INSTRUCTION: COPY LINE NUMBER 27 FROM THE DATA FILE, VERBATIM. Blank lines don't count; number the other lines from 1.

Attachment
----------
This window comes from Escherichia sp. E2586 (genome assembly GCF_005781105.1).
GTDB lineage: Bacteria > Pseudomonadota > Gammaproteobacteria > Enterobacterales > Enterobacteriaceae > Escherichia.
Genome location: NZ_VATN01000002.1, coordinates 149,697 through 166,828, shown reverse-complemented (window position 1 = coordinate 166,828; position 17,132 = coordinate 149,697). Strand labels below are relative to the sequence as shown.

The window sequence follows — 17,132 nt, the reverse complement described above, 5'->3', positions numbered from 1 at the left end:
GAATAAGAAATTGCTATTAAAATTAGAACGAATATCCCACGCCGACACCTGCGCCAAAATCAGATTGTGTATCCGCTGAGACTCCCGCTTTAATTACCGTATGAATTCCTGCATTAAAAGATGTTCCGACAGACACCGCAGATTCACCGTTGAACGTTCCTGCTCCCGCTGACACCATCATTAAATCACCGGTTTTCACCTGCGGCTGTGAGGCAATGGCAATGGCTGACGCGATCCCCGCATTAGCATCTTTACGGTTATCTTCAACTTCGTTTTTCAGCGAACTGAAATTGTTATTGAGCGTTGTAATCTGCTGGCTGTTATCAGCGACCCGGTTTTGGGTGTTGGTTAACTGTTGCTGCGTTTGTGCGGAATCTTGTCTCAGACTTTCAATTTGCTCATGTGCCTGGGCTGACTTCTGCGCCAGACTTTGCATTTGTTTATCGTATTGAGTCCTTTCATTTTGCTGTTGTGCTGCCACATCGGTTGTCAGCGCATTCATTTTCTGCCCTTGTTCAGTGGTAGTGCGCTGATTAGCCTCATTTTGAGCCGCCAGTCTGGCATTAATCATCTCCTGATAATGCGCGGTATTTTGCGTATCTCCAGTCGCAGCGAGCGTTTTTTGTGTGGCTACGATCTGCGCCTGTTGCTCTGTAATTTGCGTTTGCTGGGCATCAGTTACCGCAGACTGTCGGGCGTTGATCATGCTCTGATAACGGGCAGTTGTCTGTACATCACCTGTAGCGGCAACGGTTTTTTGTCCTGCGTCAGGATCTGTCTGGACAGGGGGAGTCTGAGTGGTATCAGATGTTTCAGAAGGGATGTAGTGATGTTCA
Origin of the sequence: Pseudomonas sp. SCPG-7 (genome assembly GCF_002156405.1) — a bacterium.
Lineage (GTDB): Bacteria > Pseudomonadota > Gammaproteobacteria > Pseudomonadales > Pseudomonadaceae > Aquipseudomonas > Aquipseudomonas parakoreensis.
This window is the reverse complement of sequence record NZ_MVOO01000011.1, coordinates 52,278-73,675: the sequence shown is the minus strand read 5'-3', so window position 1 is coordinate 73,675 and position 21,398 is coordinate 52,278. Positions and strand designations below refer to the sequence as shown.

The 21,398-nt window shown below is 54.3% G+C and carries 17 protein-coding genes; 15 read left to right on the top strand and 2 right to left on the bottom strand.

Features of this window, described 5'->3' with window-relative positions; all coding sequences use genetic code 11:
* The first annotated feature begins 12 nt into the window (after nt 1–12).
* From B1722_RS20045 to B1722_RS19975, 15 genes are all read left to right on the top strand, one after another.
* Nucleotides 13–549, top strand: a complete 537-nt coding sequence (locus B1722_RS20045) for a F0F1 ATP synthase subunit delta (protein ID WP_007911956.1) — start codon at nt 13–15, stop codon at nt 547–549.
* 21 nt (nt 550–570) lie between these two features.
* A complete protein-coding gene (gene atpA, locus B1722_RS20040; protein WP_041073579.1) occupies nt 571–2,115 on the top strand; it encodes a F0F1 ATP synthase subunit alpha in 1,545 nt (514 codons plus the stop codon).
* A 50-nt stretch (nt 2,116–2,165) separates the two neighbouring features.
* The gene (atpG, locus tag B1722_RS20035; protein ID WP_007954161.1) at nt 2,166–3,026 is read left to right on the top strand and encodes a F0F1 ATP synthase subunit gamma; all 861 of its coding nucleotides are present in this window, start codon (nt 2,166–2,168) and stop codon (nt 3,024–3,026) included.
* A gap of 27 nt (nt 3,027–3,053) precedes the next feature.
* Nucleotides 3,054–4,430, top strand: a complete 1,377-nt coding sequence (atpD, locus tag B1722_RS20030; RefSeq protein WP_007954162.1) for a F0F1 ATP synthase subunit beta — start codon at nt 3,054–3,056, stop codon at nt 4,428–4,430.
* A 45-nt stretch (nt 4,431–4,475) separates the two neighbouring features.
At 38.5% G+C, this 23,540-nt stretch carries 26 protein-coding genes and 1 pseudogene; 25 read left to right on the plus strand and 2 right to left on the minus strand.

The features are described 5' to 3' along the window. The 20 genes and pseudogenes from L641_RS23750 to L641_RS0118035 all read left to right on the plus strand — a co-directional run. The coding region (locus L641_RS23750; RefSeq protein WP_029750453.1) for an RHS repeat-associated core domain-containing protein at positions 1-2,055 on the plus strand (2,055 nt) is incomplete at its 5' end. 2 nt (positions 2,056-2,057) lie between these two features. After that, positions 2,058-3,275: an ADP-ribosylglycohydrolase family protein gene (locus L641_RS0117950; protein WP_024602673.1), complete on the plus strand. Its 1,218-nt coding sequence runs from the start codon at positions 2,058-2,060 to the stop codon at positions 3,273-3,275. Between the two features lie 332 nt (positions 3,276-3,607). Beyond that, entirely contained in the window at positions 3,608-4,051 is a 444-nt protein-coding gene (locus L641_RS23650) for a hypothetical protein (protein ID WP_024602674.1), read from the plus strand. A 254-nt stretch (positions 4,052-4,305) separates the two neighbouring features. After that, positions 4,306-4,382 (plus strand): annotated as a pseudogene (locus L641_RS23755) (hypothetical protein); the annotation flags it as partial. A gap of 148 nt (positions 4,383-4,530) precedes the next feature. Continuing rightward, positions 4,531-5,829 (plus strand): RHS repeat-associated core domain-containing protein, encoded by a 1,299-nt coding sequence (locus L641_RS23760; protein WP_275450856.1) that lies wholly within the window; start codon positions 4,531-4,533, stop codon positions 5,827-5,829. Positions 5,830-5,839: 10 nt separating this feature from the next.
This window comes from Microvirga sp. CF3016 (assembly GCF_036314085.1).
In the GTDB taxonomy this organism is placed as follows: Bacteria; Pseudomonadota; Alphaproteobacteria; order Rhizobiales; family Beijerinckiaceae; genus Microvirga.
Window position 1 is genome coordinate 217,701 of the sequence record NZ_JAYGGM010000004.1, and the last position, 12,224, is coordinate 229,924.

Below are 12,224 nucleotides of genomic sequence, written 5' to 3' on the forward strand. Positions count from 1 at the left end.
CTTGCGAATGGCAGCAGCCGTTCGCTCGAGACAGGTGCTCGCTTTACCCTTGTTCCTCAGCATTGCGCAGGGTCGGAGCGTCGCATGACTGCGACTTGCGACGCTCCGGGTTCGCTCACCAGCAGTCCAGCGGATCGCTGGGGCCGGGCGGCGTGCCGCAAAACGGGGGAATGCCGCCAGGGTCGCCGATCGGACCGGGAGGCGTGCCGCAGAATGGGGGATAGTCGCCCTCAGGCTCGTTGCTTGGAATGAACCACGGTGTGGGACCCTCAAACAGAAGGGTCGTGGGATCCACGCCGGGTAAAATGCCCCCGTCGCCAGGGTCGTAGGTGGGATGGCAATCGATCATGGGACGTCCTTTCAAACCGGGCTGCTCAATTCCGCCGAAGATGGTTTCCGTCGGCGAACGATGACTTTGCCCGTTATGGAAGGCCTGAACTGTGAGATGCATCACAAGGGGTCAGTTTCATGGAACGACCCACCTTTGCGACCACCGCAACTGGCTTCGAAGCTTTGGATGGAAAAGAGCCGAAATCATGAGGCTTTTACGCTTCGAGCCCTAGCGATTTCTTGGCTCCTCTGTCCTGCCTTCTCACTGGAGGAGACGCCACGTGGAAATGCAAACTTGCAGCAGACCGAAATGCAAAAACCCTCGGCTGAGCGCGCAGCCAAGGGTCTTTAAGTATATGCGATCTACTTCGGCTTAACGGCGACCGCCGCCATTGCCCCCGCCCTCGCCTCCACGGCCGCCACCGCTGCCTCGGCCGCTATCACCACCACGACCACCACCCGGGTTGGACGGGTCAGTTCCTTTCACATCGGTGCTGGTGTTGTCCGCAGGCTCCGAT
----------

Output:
CTTGCGAATGGCAGCAGCCGTTCGCTCGAGACAGGTGCTCGCTTTACCCTTGTTCCTCAGCATTGCGCAGGGTCGGAGCGTCGCATGACTGCGACTTGCGACGCTCCGGGTTCGCTCACCAGCAGTCCAGCGGATCGCTGGGGCCGGGCGGCGTGCCGCAAAACGGGGGAATGCCGCCAGGGTCGCCGATCGGACCGGGAGGCGTGCCGCAGAATGGGGGATAGTCGCCCTCAGGCTCGTTGCTTGGAATGAACCACGGTGTGGGACCCTCAAACAGAAGGGTCGTGGGATCCACGCCGGGTAAAATGCCCCCGTCGCCAGGGTCGTAGGTGGGATGGCAATCGATCATGGGACGTCCTTTCAAACCGGGCTGCTCAATTCCGCCGAAGATGGTTTCCGTCGGCGAACGATGACTTTGCCCGTTATGGAAGGCCTGAACTGTGAGATGCATCACAAGGGGTCAGTTTCATGGAACGACCCACCTTTGCGACCACCGCAACTGGCTTCGAAGCTTTGGATGGAAAAGAGCCGAAATCATGAGGCTTTTACGCTTCGAGCCCTAGCGATTTCTTGGCTCCTCTGTCCTGCCTTCTCACTGGAGGAGACGCCACGTGGAAATGCAAACTTGCAGCAGACCGAAATGCAAAAACCCTCGGCTGAGCGCGCAGCCAAGGGTCTTTAAGTATATGCGATCTACTTCGGCTTAACGGCGACCGCCGCCATTGCCCCCGCCCTCGCCTCCACGGCCGCCACCGCTGCCTCGGCCGCTATCACCACCACGACCACCACCCGGGTTGGACGGGTCAGTTCCTTTCACATCGGTGCTGGTGTTGTCCGCAGGCTCCGAT